"For doctors and medical workers, the woman bleeding from a botched abortion was a familiar figure in hospital emergency rooms in the 1950s and ’60s. Entire wards were given over to patients suffering from septic abortions. Women tried to abort themselves with abortifacients or irritants administered as douches: Lysol, soap, kerosene, vinegar, powdered mustard, bleach, among others. They used, or others on them, garden hoses, syringes, telephone wire, coat hangers, nut picks, pencils, catheters, and chopsticks. They were brought into hospital wards by the hundreds, bleeding from perforated uteruses. In 1962, for instance, Cook County Hospital in Chicago treated nearly five thousand women for abortion-related complications. Police crackdowns forced women to self-abort or resort to untrained specialists, with the result that deaths increased, doubling in New York City between 1951 and 1962. In the 1960s, they accounted for nearly half of maternal mortality."
The Feminist Promise,
A passage from a book I read for my history class. I actually cried a little when I read it - it was so horrible. Hey guys. THIS is what you’re asking for when you ask for abortion to be outlawed.
And they have the nerve to call themselves ‘pro-life’….
1 year ago
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"If I were to ask you, “Do you believe that folks of color had equal opportunity and were treated equally in 1963, or whether or not black children were treated equally in schools and had equally educational opportunity in 1962, I know right now no one in here would say, “Well, of course, naturally they did in 1963. That was a damn good year to be black or brown in America.” Everyone regardless of your opinion in 2007 would quickly acknowledge how bad it was back in the day, because it is no sweat off your back. Forty four, forty five years later, it’s easy to talk about how bad it was, but see, here’s the trick: What do you think those white folks said when those very questions were put to them in 1963, and in 1962, in a time where the apartheid system was very much ineffect? It was before the Civil Rights act, before the fair voting acts, before the fair housing act. In retrospect, we can all look back and say how profoundly unequal it was, and yet when white folks were asked, some of them our parents, our grandparents, great uncles great aunts. These ancestors of ours were asked the very same question in 1963. “Do you think people of color” – they didn’t use that term, they said racial minorities – “Do you think that racial minorities are treated equally in your community?” And 80% of white folks said yes."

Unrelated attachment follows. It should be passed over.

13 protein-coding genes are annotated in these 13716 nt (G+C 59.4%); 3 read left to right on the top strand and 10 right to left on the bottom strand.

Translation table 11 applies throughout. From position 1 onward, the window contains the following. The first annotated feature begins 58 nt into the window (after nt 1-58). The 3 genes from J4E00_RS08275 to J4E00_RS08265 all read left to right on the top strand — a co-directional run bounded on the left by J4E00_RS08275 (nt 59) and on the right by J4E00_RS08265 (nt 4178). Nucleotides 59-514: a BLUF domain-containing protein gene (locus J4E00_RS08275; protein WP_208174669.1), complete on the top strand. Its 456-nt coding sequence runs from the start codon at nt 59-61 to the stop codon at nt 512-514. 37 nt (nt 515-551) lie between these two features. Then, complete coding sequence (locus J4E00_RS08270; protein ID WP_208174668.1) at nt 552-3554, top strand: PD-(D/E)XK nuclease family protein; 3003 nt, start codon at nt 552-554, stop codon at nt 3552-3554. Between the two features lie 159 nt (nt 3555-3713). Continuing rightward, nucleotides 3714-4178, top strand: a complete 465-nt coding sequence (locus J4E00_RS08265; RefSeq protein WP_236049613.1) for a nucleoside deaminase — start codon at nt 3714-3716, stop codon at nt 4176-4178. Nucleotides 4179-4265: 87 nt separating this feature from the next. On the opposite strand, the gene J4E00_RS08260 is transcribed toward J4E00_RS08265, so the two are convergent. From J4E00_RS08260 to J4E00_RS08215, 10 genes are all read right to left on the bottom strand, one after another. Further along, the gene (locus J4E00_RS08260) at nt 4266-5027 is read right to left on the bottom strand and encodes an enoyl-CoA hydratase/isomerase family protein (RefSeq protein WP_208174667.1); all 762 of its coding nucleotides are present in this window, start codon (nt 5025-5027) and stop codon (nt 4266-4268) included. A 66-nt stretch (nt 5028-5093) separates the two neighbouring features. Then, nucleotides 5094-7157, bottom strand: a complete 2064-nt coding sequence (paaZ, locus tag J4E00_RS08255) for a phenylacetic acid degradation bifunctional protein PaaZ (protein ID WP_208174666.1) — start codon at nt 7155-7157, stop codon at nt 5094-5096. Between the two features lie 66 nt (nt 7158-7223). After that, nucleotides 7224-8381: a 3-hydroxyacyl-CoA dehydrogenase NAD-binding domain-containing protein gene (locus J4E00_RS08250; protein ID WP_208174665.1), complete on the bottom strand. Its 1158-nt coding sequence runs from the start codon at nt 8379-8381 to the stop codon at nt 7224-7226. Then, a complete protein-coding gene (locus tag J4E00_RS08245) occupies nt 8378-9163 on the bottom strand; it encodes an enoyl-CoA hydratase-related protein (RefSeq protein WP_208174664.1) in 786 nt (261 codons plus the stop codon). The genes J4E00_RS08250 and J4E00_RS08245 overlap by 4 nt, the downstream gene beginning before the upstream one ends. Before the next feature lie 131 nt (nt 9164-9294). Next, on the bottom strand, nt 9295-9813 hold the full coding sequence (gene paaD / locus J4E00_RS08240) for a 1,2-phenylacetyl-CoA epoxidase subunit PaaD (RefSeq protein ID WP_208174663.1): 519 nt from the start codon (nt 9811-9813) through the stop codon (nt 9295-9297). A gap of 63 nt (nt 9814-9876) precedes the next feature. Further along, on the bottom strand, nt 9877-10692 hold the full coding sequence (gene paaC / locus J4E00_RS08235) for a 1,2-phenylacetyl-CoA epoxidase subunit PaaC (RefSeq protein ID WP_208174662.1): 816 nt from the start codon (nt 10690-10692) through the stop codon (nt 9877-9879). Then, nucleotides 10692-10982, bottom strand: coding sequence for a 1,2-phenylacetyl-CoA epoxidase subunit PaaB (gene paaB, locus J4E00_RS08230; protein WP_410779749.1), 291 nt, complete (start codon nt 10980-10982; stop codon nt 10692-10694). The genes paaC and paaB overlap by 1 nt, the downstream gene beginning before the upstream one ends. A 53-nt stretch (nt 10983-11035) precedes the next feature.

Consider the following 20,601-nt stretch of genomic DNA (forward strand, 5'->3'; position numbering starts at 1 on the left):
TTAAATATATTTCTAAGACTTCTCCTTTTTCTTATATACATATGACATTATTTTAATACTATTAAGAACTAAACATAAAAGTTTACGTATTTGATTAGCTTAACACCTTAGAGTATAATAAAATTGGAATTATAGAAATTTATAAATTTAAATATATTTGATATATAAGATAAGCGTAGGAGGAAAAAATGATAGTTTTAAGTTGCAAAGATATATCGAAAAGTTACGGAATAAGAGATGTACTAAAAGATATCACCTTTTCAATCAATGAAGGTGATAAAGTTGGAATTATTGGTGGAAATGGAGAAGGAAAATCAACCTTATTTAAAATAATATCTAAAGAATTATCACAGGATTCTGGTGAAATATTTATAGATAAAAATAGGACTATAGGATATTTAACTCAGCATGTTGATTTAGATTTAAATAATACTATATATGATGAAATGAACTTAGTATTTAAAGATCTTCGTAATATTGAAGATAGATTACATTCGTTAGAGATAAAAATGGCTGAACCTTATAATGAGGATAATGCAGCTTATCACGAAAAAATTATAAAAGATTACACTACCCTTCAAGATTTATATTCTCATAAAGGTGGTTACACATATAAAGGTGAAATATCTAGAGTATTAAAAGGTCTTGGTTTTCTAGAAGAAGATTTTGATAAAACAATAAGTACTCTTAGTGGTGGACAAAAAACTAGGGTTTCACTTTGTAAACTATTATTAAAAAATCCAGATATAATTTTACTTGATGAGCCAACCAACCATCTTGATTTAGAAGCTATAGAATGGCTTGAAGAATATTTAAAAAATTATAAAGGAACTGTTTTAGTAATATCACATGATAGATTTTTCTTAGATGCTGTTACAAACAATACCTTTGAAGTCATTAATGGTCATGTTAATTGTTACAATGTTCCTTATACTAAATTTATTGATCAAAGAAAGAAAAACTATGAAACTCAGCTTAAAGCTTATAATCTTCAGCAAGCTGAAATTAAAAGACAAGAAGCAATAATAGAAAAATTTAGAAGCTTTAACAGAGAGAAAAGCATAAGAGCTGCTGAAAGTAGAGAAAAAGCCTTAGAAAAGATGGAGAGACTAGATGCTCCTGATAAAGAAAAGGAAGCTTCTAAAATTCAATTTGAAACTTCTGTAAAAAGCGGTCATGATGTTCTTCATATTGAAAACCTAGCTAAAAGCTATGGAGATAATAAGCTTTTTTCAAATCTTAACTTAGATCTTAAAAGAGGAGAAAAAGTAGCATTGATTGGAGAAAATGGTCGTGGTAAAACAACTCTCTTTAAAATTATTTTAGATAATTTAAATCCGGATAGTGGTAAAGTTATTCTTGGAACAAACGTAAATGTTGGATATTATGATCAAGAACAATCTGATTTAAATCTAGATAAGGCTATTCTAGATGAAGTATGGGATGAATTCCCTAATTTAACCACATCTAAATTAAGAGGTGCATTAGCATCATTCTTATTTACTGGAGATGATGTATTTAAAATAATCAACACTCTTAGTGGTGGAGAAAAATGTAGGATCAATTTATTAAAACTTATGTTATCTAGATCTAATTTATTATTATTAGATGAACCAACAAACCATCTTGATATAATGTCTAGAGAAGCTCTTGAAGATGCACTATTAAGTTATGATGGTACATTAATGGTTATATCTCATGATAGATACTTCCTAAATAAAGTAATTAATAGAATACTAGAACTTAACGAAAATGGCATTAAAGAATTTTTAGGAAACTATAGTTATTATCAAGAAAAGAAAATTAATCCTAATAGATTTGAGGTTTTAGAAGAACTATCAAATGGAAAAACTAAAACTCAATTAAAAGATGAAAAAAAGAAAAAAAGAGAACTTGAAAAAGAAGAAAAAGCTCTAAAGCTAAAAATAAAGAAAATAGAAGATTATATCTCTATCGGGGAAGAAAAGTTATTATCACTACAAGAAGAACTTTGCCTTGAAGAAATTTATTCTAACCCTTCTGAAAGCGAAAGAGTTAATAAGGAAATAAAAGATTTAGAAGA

1 year ago
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June, 1964. Black children integrate the swimming pool of the Monson Motel. To force them out, the owner pours acid into the water.
And white folk wonder why
My mom was born in ‘64, kay? So, what that means is… THIS SHIT WASN’T THAT LONG AGO AND Y’ALL NEED TO STOP ACTING LIKE THE SHIT WE TALK ABOUT IS ARCHAIC AND OLD-HAT.
my mom was still in trinidad when this happened but seriously it could’ve happened to either my aunt or uncle who were 12 and 15/16 respectively
My ex fiance was a tween in the 80’s in South Carolina. He went to go swimming with his friends (all white as he had tragic light skinned negro syndrome). When they got to the pool the manager told him that NIGGERS were NOT allowed to swim in this pool. IN THE 80’s.
Whenever anyone is so foolish as to claim that segregation, and the skirimsihes that made up the civil rights era was “such a long time ago”. I remind them that my parents are in their early sixties and both graduated from segregated high schools. Its hardly the Cretaceous period and people with a willfully poor grasp of history insult the experiences people like my parents went through.
1 year ago
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